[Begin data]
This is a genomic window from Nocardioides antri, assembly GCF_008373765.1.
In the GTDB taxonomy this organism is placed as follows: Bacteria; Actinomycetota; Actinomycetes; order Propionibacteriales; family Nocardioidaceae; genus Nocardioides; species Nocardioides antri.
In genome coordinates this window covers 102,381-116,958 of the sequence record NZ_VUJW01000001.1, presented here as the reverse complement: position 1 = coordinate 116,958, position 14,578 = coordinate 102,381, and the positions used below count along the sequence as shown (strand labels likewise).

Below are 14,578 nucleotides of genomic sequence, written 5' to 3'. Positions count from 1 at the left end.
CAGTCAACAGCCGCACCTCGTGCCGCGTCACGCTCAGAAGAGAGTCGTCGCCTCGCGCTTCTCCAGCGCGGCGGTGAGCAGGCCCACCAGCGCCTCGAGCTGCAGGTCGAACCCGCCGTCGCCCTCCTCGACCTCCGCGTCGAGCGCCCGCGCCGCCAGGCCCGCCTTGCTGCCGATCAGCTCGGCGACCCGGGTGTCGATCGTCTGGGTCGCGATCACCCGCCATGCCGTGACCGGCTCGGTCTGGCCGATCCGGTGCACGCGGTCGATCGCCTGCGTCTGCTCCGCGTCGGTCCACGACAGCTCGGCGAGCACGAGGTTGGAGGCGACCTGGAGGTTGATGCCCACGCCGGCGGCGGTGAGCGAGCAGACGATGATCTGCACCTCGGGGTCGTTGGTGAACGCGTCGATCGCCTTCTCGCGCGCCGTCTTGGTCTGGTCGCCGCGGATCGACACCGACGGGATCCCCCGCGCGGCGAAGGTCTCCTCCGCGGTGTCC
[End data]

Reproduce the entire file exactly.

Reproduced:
This is a genomic window from Nocardioides antri, assembly GCF_008373765.1.
In the GTDB taxonomy this organism is placed as follows: Bacteria; Actinomycetota; Actinomycetes; order Propionibacteriales; family Nocardioidaceae; genus Nocardioides; species Nocardioides antri.
In genome coordinates this window covers 102,381-116,958 of the sequence record NZ_VUJW01000001.1, presented here as the reverse complement: position 1 = coordinate 116,958, position 14,578 = coordinate 102,381, and the positions used below count along the sequence as shown (strand labels likewise).

Below are 14,578 nucleotides of genomic sequence, written 5' to 3'. Positions count from 1 at the left end.
CAGTCAACAGCCGCACCTCGTGCCGCGTCACGCTCAGAAGAGAGTCGTCGCCTCGCGCTTCTCCAGCGCGGCGGTGAGCAGGCCCACCAGCGCCTCGAGCTGCAGGTCGAACCCGCCGTCGCCCTCCTCGACCTCCGCGTCGAGCGCCCGCGCCGCCAGGCCCGCCTTGCTGCCGATCAGCTCGGCGACCCGGGTGTCGATCGTCTGGGTCGCGATCACCCGCCATGCCGTGACCGGCTCGGTCTGGCCGATCCGGTGCACGCGGTCGATCGCCTGCGTCTGCTCCGCGTCGGTCCACGACAGCTCGGCGAGCACGAGGTTGGAGGCGACCTGGAGGTTGATGCCCACGCCGGCGGCGGTGAGCGAGCAGACGATGATCTGCACCTCGGGGTCGTTGGTGAACGCGTCGATCGCCTTCTCGCGCGCCGTCTTGGTCTGGTCGCCGCGGATCGACACCGACGGGATCCCCCGCGCGGCGAAGGTCTCCTCCGCGGTGTCC